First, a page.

I remember vividly the nerves as I sat in that darkened room, waiting for five Australian Professional Photography Awards (APPA) judges to critique my prints for the first time. [AIPP Featured Article by Shireen Hammond]


It was 2005. Encouraged by my husband, and by the AIPP president, I’d finally worked up the courage to enter the awards.

‘Next print please.’ My heart dropped. It was my first print ““  presented anonymously as are all APPA prints ““ and there it was, sitting in front of five industry heavyweights. There was silence as they studied it. My heart was beating out of my chest and I was sure everyone in the room could hear it. I was trying to breathe as quietly as possible.

At the same time ““ although lacking faith in my own abilities ““ it felt I was now part of something big, something special, part of a family. It was almost as though ‘I had arrived’.

Jump forward to today and I can tell you that my heart thumped just as loudly and just as fast when an image of mine turned over at the latest APPAs.


Why enter APPA?

So why enter? Why become a judge for that matter? Why put yourself through the expense, time away from your family for the anxiety (and jubilation) of it all?

APPA, like any professional photography awards, can be frustrating and exhilarating all at the same, but the education if offers and the self-discovery that follows are priceless.

Working as a photographer can be a lonely, isolating journey. How do you determine how your work stacks up against that of other photographers, both in Australia and beyond? Is your work of ‘professional’ standard? Do you need to improve? How can you improve?

Entering APPA provides many answers. Through the judges’ critique you learn, grow and discover minor details you missed. By submitting images, you challenge yourself and receive independent, authoritative feedback about your work.

Pushing myself to enter both state and national awards every year has been instrumental in helping to increase skills and hone my craft. Each year I want to do better than the year before. I am competing not against my peers, but against myself.

And every year I am blown away by the talent we have in this country.  As I wander through the awards gallery and see the imagery that photographers have painstakingly created, I am in awe and inspired.

I find myself asking things like: ‘How did they achieve that lighting?’; ‘What inspired this idea?’; ‘Why did they choose this colour pallet’; ‘What made them think to crop the image this way’; ‘How the hell did they think of that?’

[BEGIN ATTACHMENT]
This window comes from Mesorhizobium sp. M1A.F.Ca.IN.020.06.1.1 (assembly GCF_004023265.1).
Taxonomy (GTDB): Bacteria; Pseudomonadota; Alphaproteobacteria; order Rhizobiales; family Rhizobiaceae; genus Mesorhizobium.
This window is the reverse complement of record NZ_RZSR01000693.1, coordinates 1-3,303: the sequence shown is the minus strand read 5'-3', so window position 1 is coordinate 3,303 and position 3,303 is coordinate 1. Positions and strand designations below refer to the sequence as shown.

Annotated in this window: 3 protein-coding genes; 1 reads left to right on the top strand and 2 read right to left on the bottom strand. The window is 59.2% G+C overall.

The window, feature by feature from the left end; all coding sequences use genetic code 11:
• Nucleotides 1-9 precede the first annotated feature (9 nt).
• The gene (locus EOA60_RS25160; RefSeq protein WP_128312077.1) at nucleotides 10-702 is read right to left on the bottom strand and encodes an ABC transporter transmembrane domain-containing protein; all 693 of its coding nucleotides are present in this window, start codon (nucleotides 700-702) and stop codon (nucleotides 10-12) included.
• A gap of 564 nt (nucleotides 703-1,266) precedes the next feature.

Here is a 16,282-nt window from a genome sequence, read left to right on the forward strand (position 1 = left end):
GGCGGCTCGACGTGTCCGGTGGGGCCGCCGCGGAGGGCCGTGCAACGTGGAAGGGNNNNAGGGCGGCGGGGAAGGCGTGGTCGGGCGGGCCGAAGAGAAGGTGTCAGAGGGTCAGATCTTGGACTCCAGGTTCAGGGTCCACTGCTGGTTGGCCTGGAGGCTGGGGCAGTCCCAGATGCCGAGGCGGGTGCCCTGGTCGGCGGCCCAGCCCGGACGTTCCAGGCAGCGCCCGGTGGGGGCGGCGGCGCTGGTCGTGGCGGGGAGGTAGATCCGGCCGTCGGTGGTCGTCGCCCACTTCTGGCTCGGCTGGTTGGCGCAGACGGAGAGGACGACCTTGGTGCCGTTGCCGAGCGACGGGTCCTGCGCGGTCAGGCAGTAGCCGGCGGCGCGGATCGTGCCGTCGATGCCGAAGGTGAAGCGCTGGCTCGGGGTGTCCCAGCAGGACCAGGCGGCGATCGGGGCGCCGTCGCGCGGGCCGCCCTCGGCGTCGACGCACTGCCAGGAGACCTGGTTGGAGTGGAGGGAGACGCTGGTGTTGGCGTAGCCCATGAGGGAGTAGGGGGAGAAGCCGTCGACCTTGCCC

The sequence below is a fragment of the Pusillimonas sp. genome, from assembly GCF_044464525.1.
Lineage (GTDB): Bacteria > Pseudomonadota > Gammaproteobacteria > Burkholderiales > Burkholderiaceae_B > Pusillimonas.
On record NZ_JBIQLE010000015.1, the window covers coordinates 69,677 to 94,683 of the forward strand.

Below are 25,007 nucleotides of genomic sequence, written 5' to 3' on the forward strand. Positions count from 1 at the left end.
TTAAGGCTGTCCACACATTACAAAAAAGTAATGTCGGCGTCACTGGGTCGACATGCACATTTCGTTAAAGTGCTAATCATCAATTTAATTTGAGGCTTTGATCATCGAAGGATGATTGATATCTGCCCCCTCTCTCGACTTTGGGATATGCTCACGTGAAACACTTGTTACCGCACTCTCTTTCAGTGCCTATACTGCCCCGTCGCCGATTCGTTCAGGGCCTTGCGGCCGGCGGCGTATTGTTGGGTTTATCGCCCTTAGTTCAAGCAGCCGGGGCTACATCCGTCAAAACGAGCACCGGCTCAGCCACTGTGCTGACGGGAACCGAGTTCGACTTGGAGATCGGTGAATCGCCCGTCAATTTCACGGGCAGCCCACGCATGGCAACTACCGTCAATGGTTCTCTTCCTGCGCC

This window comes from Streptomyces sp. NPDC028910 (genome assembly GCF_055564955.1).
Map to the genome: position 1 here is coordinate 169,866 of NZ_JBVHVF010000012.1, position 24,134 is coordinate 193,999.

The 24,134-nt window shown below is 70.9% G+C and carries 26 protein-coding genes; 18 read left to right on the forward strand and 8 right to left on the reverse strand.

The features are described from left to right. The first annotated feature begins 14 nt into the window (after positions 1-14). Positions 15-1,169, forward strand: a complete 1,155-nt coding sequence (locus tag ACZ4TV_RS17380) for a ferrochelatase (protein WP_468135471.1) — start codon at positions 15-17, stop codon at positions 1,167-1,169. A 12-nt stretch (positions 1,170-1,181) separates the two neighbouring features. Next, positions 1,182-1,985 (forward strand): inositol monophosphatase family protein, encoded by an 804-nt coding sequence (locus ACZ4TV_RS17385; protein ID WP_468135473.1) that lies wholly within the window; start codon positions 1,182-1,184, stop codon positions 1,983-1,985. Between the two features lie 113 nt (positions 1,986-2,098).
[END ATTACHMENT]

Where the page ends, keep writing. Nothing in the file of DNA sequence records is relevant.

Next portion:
On seeing the images some of you might say: ‘I could never be as good as they are, I might as well give up now.’ And at first those thoughts crossed my mind too – but only for a fleeting moment. My curiosity kicked in and I wanted to become a better artist. Predominantly a wedding photographer, I wanted to create for my couples something more than just the ‘standard wedding photo.’ My aim was to create a little piece of art, a wow-factor ‘hero shot’, that they would not expect and would cherish. And I wanted to do it for every single couple at every single wedding ““ that was my challenge to myself.

If anyone had told me in the year 2000, as a 35-year-old student photographer, that by joining the AIPP I would: win countless awards nationally and internationally; become a Master of Photography with three Bars (M.Photog III); become a mentor to many upcoming photographers and be on the AIPP’s Victorian council for six years; interview legendary photographers and help create the inaugural event ‘Celebrating Women in Photography’; be published in numerous magazines nationally and internationally; have the great honour and responsibility of being asked to judge AIPP state and national awards; and now, be asked to write this article… Well I would have said, to quote Michael Caton in The Castle: ‘Ya Dreamin’!.’


Taking the ‘scary’ out of APPA: how it works

There are a panel of five judges in each room and there may be two to five rooms running at the same time with different categories. The judges are considered masters of their craft, experts in their field, and all have gone through extensive judges’ training.

Photographers are allowed to enter four images that they feel best reflect themselves and their work. There are 16 categories in total. (Albums and books are judged separately.) The categories were developed to represent the main genres of professional photography. These include: wedding; fashion; travel; sport; advertising; newborn; birth; landscape; portrait; pet and animal; science; wildlife and wild places; commercial; family; illustrative; documentary; alternative process; creative; overseas entrant; emerging; and student. Entry criteria vary depending on category.

How is an image judged?

The judges follow a strict and specific set of judging criteria, which includes: innovation, content, creativity, technical excellence and impact of the overall submission.